Becoming as a child

by Rev. Paul L. Escamilla, Senior Pastor

As I reflect on our special ministries with children over the weeks of summer at Laurel Heights (VBS, Project Transformation), I wonder what, besides our fundamental responsibility to protect and nurture them, makes children so special in the church’s life. Perhaps it is the energy and youthfulness children naturally transmit up the age chain. Maybe it is the hope they engender in those who are older than they—hope a better world in the care of a fresh generation having so newly come from God. Is it their trust, for those children who have grown up in environments of love and safety, that all to be well? Maybe children are special to us because Jesus said they were the key to understanding what the rest of us are called to become. I’m remembering those words he spoke to his disciples once—“Unless you become as a child, you shall not enter the realm of God” (Mark 10:13-16).

What is it about children that is like the realm (or kingdom) of God? Their sense of wonder? Their unaffected child essence? Their trust, their earnestness, their innocence? It is an amusing thought that for centuries grown-ups have sought to understand just what Jesus had in mind when he spoke those mysterious words—while in the meantime children have gone about the business of simply being themselves, modeling that mystery for the rest of us.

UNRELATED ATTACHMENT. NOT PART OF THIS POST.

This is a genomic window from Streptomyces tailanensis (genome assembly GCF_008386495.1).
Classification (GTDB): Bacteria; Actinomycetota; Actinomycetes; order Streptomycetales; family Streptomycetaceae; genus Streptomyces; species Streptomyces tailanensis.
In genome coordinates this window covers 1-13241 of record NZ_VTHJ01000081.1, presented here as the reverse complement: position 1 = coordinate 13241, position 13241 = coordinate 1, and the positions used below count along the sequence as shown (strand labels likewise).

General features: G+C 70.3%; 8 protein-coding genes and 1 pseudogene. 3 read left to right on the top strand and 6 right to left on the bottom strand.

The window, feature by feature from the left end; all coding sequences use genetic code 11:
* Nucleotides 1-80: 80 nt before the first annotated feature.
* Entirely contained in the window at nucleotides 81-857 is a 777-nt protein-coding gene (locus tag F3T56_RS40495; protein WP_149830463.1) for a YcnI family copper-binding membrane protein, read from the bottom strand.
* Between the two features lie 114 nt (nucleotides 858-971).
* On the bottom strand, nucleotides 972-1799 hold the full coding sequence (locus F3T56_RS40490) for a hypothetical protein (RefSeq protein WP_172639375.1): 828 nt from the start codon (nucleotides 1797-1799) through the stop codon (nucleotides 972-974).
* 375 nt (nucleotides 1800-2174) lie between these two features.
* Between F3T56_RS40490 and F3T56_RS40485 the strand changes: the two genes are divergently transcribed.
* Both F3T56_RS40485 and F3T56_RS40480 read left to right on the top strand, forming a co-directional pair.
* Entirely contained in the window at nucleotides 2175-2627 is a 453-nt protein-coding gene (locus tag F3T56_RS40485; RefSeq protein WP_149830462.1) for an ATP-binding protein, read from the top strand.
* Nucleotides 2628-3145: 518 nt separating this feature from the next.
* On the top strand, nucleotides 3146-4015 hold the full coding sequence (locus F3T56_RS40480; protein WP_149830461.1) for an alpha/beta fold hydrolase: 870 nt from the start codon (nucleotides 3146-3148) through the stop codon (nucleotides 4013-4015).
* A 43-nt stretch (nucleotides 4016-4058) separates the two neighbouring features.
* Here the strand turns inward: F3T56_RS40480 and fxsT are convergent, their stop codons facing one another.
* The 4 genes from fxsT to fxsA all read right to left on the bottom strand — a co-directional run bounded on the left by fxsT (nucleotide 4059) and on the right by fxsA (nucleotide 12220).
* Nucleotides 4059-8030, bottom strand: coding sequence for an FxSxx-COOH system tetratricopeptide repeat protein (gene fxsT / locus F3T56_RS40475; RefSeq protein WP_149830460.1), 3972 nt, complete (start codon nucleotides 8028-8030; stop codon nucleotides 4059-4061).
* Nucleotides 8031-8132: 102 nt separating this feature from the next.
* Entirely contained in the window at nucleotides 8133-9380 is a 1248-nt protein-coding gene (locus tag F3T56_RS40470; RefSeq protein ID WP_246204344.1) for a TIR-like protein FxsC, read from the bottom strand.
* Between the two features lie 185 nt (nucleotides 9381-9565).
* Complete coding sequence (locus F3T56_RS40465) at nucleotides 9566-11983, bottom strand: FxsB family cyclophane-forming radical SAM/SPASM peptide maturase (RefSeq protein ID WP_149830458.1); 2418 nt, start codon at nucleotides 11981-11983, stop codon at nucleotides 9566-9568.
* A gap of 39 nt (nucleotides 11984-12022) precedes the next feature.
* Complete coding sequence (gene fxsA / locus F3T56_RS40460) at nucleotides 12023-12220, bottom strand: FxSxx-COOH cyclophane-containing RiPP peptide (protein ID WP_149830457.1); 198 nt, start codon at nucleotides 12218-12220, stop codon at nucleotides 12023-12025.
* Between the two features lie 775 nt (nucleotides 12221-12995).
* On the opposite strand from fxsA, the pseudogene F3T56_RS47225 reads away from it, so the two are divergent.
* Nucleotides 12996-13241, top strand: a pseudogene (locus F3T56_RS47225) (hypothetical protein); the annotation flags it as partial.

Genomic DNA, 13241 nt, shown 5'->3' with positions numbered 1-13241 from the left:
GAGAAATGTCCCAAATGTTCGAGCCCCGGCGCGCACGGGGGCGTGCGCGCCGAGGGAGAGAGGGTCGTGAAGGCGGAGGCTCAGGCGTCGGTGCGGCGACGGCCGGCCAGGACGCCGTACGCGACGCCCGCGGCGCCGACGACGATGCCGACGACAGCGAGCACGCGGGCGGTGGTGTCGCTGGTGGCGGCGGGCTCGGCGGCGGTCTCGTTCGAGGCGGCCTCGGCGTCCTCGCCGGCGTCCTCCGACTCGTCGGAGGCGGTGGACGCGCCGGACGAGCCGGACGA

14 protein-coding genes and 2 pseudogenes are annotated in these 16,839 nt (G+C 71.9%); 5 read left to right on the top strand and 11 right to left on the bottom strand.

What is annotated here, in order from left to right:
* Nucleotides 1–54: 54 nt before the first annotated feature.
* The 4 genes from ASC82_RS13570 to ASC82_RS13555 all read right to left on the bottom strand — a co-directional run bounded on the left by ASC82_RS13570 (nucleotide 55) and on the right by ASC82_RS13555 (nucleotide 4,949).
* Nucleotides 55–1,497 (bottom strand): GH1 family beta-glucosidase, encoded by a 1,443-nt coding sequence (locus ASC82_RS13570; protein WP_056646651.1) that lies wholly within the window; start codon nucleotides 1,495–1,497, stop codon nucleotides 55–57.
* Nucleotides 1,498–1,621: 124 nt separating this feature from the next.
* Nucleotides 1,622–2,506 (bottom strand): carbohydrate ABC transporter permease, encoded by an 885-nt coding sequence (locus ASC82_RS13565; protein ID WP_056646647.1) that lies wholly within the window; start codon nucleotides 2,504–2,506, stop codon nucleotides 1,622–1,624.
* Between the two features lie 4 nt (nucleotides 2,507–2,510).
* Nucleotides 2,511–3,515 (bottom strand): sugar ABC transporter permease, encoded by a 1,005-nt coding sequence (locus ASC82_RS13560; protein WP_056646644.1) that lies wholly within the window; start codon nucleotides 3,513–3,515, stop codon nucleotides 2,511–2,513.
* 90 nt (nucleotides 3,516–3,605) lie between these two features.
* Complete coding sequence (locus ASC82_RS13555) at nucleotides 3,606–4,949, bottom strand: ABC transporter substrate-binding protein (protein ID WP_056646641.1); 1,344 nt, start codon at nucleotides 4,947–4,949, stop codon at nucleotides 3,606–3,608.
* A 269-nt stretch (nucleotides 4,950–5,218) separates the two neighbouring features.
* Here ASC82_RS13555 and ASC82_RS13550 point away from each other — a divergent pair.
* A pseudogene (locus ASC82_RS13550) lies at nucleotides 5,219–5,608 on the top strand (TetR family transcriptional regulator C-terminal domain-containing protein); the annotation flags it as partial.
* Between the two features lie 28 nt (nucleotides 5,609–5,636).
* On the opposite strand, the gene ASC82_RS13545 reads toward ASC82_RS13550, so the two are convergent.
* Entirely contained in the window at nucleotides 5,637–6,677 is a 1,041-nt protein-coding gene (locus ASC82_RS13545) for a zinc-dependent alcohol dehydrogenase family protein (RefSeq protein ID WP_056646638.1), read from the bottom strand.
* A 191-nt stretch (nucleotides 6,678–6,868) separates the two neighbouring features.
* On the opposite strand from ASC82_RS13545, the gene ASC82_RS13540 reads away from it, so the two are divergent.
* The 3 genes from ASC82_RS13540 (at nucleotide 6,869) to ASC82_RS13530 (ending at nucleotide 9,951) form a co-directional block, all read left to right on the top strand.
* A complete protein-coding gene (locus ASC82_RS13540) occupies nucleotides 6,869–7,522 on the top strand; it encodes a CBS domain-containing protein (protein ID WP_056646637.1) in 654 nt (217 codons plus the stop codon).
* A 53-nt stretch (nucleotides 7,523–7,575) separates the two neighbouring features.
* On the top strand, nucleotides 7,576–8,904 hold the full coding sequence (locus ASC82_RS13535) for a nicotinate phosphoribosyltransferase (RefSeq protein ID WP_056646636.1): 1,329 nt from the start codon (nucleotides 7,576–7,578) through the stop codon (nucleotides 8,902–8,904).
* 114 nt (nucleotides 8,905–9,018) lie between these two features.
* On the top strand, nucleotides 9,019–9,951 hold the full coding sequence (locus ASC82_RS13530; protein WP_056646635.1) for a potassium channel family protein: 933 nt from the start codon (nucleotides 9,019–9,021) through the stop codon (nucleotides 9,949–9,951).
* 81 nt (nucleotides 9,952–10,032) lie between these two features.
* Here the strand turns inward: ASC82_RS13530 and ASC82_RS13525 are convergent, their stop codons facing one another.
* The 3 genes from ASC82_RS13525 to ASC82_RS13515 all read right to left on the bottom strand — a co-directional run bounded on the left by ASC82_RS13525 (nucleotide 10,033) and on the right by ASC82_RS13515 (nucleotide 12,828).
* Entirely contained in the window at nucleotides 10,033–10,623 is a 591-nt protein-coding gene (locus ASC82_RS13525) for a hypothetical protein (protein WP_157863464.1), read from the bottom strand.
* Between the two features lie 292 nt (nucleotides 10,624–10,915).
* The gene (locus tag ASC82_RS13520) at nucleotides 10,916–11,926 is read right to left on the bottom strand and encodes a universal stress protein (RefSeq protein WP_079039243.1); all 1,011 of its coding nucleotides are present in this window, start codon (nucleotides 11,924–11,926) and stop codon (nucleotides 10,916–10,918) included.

No one has ever spelled out exactly what it is in children or childlikeness we are to emulate, we are to do or be, to enter the realm of God. Only that we must. And so, as though buying time while we figure out the riddle, we gather children, and gather with children, calling ourselves teachers in the company of the real teachers.

Thank you, Laurel Heights, for your faithfulness in loving our young as they school us so generously and reliably in the things of God.

Grace and peace.